USOS S6 Battery Extravehicular Activity (EVA) Preparations: Last night, ground operators completed robotic get-ahead operations to support the S6 Battery EVAs. The Special Purpose Dexterous Manipulator (SPDM) was used to release the H1 bolts and break torque on the H2 bolts for all 6 Li-Ion Batteries on Exposed Pallet (EP)9. The first S6 Battery EVA is tentatively planned for Friday, June 26.

ISS Crew Handover: The 62S crew continued handover to the Demo-2 crew including on-orbit practices and lessons learned related to ISS systems and payloads. They also reviewed topics that are not limited to a particular module or scheduled activity as well as those that are usually scheduled as separate activities. This will allow the crew to be on the same page regarding various onboard techniques.

H-II Transfer Vehicle (HTV)9 Cargo Operations: Today, the crew continued to perform HTV9 cargo transfer operations. Ground teams estimate ~16 hours of cargo operation remain to unload the vehicle.

Treadmill (T2) Troubleshooting: During the weekly power cycle of the T2 treadmill on GMT 156, the command to shut down the Command Logic Unit (CLU) failed which prevented the power cycle of the T2 rack. Ground teams attempted several troubleshooting steps yesterday to recover the T2 rack without success and believed the issue was due to a corrupted SD Card. Today, the crew attempted to recover the SD card but were unsuccessful. Discussions are ongoing to determine future recovery steps and T2 is currently declared non-operational.

Quick Response Crew Trainer (QRCT) On Board Training (OBT): Today the crew utilized a newly developed tool for a training session. The QRCT OBT is training for USOS failures that require crew to perform onboard hardware manipulation and vehicle commanding to protect crew/vehicle safety. In the event of a USOS failure that would impact crew/vehicle safety the prime USOS crew would execute this Quick Response to protect the vehicle from failures that may cause loss of ground communication. Today's OBT session was the beta test run of the QRCT as an onboard trainer.

Completed Task List Activities:

Extravehicular Mobility Unit (EMU) Long Life Battery (LLB) Initiate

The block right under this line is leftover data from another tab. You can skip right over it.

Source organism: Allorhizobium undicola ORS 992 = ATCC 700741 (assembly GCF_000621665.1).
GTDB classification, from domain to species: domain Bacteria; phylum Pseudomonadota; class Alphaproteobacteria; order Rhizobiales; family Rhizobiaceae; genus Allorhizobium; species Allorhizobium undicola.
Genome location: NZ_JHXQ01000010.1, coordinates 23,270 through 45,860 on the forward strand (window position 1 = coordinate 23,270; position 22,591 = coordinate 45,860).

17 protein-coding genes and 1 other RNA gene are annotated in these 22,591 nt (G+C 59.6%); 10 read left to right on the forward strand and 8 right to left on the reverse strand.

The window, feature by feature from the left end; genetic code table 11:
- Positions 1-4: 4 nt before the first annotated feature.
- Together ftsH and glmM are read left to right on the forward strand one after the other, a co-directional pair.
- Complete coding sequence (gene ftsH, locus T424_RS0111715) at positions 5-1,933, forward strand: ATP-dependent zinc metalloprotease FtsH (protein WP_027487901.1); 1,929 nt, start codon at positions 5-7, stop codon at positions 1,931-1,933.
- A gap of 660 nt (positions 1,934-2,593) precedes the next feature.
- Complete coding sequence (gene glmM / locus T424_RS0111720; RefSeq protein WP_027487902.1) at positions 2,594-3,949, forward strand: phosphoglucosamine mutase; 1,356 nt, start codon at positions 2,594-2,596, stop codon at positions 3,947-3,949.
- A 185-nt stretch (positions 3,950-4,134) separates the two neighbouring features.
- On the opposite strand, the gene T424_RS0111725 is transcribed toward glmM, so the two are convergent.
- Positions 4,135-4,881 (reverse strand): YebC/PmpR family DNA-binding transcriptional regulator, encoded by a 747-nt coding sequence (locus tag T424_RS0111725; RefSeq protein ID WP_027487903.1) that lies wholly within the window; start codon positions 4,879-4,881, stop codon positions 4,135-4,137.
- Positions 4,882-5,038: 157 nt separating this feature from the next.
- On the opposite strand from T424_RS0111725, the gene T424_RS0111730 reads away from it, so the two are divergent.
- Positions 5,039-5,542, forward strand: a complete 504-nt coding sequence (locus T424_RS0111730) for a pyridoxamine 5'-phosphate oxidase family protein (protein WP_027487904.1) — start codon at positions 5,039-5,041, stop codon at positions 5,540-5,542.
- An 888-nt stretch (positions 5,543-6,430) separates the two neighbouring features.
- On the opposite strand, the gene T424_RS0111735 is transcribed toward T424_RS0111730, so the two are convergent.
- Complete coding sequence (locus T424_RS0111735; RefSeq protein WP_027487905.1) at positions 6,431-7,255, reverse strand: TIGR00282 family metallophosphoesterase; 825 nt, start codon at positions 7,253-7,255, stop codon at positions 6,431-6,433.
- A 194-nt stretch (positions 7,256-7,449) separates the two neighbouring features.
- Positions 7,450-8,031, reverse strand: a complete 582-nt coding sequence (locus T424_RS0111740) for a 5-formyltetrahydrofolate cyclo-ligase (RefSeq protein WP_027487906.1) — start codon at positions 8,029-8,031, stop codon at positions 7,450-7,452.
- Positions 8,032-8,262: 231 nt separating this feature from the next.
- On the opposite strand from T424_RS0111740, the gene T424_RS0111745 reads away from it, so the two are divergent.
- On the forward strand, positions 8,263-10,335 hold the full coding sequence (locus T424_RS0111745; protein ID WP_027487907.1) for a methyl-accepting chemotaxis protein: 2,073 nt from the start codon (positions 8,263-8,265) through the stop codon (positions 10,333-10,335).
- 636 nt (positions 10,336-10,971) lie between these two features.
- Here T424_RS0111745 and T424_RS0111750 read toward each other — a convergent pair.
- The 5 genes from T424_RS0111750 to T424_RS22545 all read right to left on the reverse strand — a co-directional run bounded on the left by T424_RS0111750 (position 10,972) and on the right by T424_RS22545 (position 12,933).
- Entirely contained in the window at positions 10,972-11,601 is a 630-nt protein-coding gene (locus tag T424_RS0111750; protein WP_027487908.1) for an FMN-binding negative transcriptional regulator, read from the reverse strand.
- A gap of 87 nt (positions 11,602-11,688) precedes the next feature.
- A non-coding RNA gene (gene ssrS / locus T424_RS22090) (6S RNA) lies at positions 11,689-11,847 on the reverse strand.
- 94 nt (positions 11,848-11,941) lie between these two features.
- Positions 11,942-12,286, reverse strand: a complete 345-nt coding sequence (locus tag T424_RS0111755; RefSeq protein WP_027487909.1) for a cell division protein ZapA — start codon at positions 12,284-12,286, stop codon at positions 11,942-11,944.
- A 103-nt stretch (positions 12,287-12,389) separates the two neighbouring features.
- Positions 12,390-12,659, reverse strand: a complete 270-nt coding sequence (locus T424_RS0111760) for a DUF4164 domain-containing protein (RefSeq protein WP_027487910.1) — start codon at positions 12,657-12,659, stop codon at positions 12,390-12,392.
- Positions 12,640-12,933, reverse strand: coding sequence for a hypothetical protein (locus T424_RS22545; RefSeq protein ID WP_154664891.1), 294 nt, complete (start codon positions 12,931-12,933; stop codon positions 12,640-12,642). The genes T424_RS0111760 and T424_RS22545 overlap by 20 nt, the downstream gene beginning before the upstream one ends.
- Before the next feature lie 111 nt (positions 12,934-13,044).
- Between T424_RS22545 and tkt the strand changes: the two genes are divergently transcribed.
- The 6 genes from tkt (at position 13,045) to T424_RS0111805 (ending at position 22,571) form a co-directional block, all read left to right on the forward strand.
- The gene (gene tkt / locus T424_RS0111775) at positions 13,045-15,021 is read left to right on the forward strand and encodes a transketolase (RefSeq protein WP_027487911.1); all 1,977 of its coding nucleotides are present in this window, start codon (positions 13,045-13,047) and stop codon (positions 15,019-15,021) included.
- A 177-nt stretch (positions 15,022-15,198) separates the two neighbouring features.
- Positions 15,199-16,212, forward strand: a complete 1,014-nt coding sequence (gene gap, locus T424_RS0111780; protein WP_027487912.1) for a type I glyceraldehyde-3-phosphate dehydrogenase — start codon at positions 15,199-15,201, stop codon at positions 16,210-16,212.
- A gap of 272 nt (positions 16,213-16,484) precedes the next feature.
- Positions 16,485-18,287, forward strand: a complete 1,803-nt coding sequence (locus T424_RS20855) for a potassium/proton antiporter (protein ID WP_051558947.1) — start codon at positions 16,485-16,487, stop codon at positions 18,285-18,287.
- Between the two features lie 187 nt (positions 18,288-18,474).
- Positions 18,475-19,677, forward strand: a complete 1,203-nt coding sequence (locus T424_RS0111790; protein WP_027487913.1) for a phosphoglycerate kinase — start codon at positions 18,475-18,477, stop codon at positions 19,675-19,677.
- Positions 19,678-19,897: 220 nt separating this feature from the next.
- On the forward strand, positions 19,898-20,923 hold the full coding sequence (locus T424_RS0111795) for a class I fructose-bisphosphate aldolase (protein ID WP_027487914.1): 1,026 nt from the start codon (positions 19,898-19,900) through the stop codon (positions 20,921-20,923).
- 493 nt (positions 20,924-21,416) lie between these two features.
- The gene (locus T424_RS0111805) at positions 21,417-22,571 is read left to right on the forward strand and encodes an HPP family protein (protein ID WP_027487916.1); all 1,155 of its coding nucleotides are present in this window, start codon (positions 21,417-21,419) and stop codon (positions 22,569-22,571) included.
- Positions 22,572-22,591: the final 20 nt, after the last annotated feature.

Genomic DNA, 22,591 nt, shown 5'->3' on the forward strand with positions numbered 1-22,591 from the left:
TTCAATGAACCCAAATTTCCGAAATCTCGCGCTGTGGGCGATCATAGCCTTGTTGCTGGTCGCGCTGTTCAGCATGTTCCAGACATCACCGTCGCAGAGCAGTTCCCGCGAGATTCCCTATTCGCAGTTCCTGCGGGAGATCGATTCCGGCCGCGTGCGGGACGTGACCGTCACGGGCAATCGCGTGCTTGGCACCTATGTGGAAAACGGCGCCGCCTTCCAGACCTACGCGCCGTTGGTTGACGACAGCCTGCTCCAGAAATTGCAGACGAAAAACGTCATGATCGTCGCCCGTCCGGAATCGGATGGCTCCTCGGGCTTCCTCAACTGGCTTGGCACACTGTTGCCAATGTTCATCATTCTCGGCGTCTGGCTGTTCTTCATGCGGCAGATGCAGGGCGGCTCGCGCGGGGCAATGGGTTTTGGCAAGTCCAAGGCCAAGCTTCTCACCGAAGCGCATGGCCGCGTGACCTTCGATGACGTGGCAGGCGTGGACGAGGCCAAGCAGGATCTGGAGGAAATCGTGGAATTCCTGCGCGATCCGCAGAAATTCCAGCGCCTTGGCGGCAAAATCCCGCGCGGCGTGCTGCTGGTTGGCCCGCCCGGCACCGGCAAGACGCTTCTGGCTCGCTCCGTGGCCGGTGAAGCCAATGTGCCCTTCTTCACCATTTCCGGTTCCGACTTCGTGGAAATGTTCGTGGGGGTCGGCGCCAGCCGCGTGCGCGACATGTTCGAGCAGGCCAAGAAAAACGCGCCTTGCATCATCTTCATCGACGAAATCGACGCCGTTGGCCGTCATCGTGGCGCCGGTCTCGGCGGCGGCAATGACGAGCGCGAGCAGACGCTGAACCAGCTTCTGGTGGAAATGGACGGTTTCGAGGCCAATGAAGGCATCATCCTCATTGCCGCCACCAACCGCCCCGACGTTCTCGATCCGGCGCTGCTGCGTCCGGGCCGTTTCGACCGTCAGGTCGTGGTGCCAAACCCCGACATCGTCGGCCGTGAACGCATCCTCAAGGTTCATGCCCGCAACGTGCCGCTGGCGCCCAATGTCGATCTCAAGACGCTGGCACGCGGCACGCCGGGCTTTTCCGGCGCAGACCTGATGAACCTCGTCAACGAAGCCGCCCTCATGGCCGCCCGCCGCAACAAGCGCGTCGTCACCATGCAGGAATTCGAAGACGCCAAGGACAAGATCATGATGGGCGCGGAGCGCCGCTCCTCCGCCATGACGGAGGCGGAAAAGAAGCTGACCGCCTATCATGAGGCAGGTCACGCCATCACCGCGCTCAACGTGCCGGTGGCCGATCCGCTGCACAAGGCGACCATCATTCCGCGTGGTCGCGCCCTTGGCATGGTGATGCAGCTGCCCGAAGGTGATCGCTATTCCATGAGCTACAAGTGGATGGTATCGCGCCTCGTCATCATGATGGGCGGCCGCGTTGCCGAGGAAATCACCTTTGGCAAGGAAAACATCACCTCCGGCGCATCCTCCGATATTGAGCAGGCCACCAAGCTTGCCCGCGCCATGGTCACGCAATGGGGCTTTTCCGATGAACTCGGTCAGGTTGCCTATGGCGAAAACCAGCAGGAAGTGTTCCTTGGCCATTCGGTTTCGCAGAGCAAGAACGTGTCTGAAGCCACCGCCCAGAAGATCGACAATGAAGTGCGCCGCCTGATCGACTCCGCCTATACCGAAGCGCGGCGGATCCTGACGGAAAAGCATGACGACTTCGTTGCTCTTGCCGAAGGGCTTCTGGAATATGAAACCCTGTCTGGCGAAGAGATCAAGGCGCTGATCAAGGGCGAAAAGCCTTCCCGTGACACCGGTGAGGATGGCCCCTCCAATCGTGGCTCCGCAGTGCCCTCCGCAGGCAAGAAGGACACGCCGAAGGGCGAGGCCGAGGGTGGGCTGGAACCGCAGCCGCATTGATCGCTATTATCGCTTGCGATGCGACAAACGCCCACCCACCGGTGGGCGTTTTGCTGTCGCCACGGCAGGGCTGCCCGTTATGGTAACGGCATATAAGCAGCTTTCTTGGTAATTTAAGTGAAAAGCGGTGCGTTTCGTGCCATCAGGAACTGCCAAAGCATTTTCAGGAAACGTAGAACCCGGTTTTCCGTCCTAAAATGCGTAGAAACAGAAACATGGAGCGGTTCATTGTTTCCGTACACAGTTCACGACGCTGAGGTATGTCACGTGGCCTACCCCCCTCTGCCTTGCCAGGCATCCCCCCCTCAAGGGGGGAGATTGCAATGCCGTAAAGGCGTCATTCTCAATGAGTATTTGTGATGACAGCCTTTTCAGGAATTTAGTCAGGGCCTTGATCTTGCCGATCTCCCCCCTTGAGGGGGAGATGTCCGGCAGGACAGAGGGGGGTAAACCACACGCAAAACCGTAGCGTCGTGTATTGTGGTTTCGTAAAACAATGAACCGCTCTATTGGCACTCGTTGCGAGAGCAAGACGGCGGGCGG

Today's Ground Activities:
All activities are complete unless otherwise noted.

Thermal Amine Test without Bulk Water Valve
Lab CDRA Fan Speed Change for Thermal Amine Test
PVCU-2A UB PVA-24-2 Channel Swap
Look Ahead Plan

Saturday, 6/6 (GMT 158)

No payload activities

Crew Off Duty
Sunday, 6/7 (GMT 159)

No payload activities

Crew Off Duty
Monday, 6/8 (GMT 160)

Hourglass SD card exchange
HDTV removal

HTV Cargo Ops
EVA Airlock Unstow
VHF-1 Emer Comm C/O
Today's Planned Activities:
All activities are complete unless otherwise noted.

JEM Airlock Press
SSC9 Power Chain Move and Power On
Treadmill 2 (T2) SD Card Recovery Pt 1
Replacing E-K pre-treat container and hose in [АСУ]
JEM Airlock Leak Check
JEM Airlock Slide Table (ST) Extension & Retraction
SCENARIY. Observation and photography using photo equipment
SOLISS Removal from EFU Adapter
Life on the Station Photo/Video
Electrolysis Measurement Sample Exchanges
ISS crew and ГОГУ (RSA Flight Control Management Team) weekly conference (S-band)
SM ventilation system cleaning (group А)
Material Science Laboratory SCA Exchange NB1#7
Nanoracks Module-48 Imagery
MATRYOSHKA-R. BUBBLE-dosimeter gathering and measurements
DUBRAVA. Observation and Photography using VSS
Radi-N Detector Retrieval/Readout
Radiation Dosimetry Inside ISS-Neutrons Hardware Handover
Handover of BUBBLE-dosimeter detectors from USOS
Food Physiology Crew Diet Briefing
Transfer Operations - Pack and stow items on HTV
Quick Response Crew Trainer (QRCT)
Progress 443 (DC1) Stowage and IMS Ops
IMPACT. Photography of IMPACT plate No.1 from DC1 EV Hatch 1 window
Treadmill 2 (T2) SD Card-Recovery Pt 2 [ABORTED]
Handover of Increment 63 Crew
SM Air Sampling Using АК-1М Sampler
Inventory Management System (IMS) Conference
Part 3 of 3: Treadmill 2 (T2) Speed Characterization Test after T2 SD Card Recovery and Write Test [ABORTED]